Financing Green Infrastructure In The GBA: Key Takeaways
By Dharisha Mirando 16 August, 2018
CWR's Mirando on expert views from the HKUST event
On the 13th of June 2018 HKUSTs business and environment schools hosted a “Financing Green Infrastructure in the Greater Bay Area” conference. Speakers from the academic, finance and corporate sectors participated as collaboration is vital to spur investments to prepare the Greater Bay Area (GBA) for future water and climate risks.
GBA strategy aims to transform the area into a globally competitive metropolis
The National strategy for the GBA was first introduced in March 2017 with the aim to transform the area into a globally competitive metropolis. The GBA already accounts for 5% of China’s entire population and 12% of national GDP, but the aim of the amalgamation of the region is to achieve significant economic growth through better integration and resource allocation.
Yet this is all at risk due to climate change. HKUST’s Dr Entela Benz’s chart highlights that climate change poses the biggest economic risk to the GBA, which she estimates could cost between 10%-14% of GDP per annum. In addition, Professor Alexis Lau referenced multiple studies that suggest the region faces the highest flood risks in the world.
The GBA already accounts for 5% of China’s entire population & 12% of national GDP…
…but climate change poses the biggest economic risk to the GBA, which could cost between 10%-14% of GDP per annum
How green finance can help
Green finance (GF) refers to investment activities that have an environmental focus; for example smart grids that protect against extreme weather, energy efficiency, water and waste management, and renewable energy. As it can be used to slow down the onset of climate change and protect assets against it, GF can play a key role in reducing future risks in the GBA.
The PBoC estimates that the total investment needed to clean up China’s environment and meet its peak carbon emissions targets by 2030 is RMB3tn (~USD450bn) annually. Additionally, the 13th Five Year Plan estimated water conservancy will cost RMB2.4trn (USD35 bn), 35% higher than the 12FYP. As 85-90% of this investment is expected to come from non-governmental sources, discussions at the event highlighted that this requires collaboration between government officials in the GBA’s 11 cities to catalyse the business sector and financial institutions into action. Below are some takeaways:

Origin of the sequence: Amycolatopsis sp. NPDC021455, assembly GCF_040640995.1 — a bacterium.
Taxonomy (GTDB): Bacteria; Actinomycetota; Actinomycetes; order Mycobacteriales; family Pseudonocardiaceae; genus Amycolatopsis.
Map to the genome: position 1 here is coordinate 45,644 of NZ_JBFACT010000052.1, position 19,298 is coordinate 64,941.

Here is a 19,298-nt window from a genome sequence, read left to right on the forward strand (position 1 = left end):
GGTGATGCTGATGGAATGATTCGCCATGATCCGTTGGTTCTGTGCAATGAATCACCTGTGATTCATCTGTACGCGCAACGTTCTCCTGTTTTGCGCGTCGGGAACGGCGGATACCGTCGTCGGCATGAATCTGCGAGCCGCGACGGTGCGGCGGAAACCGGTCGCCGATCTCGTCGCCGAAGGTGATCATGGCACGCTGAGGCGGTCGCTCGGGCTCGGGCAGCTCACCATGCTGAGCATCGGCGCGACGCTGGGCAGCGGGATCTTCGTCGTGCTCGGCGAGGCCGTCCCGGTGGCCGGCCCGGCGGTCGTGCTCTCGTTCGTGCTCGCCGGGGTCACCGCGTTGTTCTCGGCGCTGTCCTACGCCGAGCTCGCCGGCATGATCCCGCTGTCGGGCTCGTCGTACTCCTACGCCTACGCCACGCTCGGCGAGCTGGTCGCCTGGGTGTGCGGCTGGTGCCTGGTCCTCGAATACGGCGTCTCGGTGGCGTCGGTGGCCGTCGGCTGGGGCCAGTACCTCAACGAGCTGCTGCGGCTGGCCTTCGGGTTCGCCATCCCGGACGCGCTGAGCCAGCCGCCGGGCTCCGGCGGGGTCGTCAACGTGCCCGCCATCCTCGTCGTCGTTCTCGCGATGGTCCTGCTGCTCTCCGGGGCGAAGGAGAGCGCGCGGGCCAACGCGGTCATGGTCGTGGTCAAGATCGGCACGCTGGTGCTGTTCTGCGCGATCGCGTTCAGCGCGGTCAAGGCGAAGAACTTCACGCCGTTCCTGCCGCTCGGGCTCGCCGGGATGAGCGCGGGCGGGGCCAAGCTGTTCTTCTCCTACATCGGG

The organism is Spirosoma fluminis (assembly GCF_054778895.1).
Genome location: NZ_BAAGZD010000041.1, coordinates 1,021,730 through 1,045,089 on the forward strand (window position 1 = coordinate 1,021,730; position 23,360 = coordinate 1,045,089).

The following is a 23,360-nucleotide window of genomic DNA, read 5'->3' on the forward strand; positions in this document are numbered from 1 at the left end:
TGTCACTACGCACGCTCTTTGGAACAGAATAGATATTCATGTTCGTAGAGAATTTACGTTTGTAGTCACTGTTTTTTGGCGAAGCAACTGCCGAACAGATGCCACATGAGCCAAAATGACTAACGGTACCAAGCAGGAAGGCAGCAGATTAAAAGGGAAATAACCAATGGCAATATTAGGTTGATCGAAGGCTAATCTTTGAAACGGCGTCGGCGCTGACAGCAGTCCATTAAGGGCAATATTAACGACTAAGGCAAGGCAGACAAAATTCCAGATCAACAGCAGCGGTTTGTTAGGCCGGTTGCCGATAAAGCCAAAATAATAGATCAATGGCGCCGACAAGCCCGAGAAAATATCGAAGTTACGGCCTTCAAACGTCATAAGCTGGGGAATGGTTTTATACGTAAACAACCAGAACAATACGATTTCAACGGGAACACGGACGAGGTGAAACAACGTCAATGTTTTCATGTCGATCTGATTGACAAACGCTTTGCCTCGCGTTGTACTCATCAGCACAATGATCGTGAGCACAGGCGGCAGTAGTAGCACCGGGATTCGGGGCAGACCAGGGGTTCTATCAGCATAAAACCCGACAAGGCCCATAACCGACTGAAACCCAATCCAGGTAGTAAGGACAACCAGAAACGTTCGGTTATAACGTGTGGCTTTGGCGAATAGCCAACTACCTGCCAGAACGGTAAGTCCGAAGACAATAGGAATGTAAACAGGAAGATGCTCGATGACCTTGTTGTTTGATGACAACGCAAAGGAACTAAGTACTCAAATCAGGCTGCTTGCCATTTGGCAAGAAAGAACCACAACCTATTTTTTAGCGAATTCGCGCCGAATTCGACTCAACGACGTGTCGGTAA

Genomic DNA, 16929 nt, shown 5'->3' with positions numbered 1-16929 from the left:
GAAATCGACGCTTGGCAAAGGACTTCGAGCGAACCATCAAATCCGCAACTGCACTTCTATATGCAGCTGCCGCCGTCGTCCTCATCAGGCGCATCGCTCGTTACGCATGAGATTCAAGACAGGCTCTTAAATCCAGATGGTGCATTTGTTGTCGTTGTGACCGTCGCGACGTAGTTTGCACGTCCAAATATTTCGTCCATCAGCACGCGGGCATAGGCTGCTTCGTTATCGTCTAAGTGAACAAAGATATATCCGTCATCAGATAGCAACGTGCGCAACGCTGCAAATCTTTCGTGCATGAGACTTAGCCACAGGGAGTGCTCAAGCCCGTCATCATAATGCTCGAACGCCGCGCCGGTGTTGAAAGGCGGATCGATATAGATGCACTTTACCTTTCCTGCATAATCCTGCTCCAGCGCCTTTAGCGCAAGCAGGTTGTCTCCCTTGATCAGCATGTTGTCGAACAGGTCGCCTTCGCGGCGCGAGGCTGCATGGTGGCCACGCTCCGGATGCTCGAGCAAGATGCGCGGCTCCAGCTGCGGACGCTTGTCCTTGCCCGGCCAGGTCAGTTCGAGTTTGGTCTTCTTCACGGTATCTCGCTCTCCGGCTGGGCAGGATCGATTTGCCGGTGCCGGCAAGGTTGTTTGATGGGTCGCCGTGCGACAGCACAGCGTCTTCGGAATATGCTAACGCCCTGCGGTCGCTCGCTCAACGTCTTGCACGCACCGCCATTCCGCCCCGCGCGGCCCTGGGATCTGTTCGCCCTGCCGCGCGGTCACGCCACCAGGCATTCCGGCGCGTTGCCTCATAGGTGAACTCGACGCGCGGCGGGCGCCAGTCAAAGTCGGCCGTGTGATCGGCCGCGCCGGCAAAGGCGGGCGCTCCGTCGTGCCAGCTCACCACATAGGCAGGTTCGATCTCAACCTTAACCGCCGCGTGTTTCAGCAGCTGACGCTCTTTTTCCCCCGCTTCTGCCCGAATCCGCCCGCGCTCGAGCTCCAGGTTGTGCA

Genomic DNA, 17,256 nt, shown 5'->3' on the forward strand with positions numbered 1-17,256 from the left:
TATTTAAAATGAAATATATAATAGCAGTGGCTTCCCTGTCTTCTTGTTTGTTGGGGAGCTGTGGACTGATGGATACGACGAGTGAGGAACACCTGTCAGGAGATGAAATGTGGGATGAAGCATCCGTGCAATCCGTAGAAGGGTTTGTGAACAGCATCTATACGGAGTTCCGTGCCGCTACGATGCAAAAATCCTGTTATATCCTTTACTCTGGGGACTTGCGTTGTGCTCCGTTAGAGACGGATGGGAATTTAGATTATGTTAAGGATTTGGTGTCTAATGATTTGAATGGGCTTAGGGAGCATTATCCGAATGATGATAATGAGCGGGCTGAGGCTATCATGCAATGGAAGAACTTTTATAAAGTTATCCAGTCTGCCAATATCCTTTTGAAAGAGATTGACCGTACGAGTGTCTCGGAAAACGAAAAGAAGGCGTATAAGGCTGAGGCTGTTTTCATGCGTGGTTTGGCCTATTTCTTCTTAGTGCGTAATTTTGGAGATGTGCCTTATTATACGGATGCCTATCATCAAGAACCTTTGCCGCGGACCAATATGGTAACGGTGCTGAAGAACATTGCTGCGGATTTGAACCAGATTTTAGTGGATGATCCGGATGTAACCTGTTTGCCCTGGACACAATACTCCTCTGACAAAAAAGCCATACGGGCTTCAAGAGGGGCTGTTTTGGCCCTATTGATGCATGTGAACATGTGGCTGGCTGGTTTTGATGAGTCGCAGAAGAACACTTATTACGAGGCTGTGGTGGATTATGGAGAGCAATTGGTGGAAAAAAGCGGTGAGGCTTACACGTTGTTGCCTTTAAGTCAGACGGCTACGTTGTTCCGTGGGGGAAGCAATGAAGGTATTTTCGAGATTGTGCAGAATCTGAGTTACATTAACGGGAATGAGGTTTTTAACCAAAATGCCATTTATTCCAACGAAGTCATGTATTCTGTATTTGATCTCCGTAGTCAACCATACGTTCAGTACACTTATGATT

Government: China already presides over the largest green bond market in Asia but more is being done
- Environment policies are shifting faster than anywhere else, from water caps, taxation on resource use and pollution, and better enforcement.
- Paradigm shift in accounting measures occurring to increase transparency – Robin How stressed that China was now seeking to enforce “environmental discipline over financial discipline”
- A trading scheme exists for water rights, and now it is piloting carbon emissions trading schemes, which will be the world’s largest. Professor Jingyan Fu pointed out that the current uncertainty over pricing is making it difficult to attract more investment; however, as Prof Christine Loh opined, China is a policy driven country, and it would adjust and fine-tune its strategy as necessary to get the market going.
- It was also suggested by Prof Alicia García Herrero that the GBA could develop a regional level investment bank similar to the EU’s European Investment Bank to align the strategies of the 11 cities and boost the supply of capital for climate finance in the region.
It was also suggested that the GBA could develop a regional level investment bank similar to the EU’s European Investment Bank
Business sector: The regulations and green accounting standards will change how businesses operate
- Robin How commented that as China is seeking to enforce “environmental discipline over financial discipline”, the mandatory environmental disclosures by 2020 will force companies to maximise environmental performance if they want to maximise profit. This is a significant change.
- Dr Calvin Lee Kwan shared Link REIT’s green bond issuance experience, highlighting how important it was that employees knew about GF and how it worked, which Benjamin Lamberg from Credit Agricole highlighted is necessary to galvanise a corporate culture around it.
- Dr Kwan also mentioned that more investors want to know about the impacts of the funds, yet, this could be difficult and arduous as no standardise measurement and reporting method currently exists according to Dr Benz.
- However, more European investors are interested in Asian green bond markets today than two years ago when Link REIT issued its first green bond.
Financial sector: Climate change and environmental data becoming vital for investment policies
- Extreme weather patterns were increasing volatility and making it more difficult for insurers and reinsurers to manage their exposure to risk, according to James Maguire.
- Thus, as Robin How pointed out, financial metrics alone will no longer be sufficient; environmental and climate change metrics will become as important when providing loans, insurance policies and valuing companies to fully understand the risks that lay ahead.
- It is the financial sector’s responsibility to spur public participation and grow the GF market, with innovations in the instruments available, according to Professor Fu and Hannah Routh from Deloitte China.
- In addition, they both felt Hong Kong, as the financial centre of the GBA, plays a central role in the region’s green-oriented financial system.
- Benjamin Lamberg indicated that green bonds are expected to make up 10% of global markets in five years’ time, from its current level of just 1 to 2%. However, its success in the GBA hinges on scale, liquidity and innovation with the 11 cities collaborating to achieve this.
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